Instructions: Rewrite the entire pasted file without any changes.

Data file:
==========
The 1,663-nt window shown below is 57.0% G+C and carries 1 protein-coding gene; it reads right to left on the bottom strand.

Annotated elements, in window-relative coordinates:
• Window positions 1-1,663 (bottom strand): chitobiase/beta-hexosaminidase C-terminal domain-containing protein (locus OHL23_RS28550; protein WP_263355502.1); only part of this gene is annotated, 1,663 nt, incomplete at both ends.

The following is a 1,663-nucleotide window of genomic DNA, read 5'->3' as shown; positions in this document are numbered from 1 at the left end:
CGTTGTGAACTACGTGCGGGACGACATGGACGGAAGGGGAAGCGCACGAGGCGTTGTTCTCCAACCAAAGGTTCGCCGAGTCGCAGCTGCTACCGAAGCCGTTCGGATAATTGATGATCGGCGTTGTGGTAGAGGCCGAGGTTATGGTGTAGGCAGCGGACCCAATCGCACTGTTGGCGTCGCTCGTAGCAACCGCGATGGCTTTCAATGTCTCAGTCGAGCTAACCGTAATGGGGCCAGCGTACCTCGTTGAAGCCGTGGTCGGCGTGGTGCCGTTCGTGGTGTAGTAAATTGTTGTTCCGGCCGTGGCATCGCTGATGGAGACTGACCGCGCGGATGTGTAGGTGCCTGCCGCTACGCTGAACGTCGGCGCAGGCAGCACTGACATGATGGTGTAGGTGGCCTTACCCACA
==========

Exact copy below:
The 1,663-nt window shown below is 57.0% G+C and carries 1 protein-coding gene; it reads right to left on the bottom strand.

Annotated elements, in window-relative coordinates:
• Window positions 1-1,663 (bottom strand): chitobiase/beta-hexosaminidase C-terminal domain-containing protein (locus OHL23_RS28550; protein WP_263355502.1); only part of this gene is annotated, 1,663 nt, incomplete at both ends.

The following is a 1,663-nucleotide window of genomic DNA, read 5'->3' as shown; positions in this document are numbered from 1 at the left end:
CGTTGTGAACTACGTGCGGGACGACATGGACGGAAGGGGAAGCGCACGAGGCGTTGTTCTCCAACCAAAGGTTCGCCGAGTCGCAGCTGCTACCGAAGCCGTTCGGATAATTGATGATCGGCGTTGTGGTAGAGGCCGAGGTTATGGTGTAGGCAGCGGACCCAATCGCACTGTTGGCGTCGCTCGTAGCAACCGCGATGGCTTTCAATGTCTCAGTCGAGCTAACCGTAATGGGGCCAGCGTACCTCGTTGAAGCCGTGGTCGGCGTGGTGCCGTTCGTGGTGTAGTAAATTGTTGTTCCGGCCGTGGCATCGCTGATGGAGACTGACCGCGCGGATGTGTAGGTGCCTGCCGCTACGCTGAACGTCGGCGCAGGCAGCACTGACATGATGGTGTAGGTGGCCTTACCCACA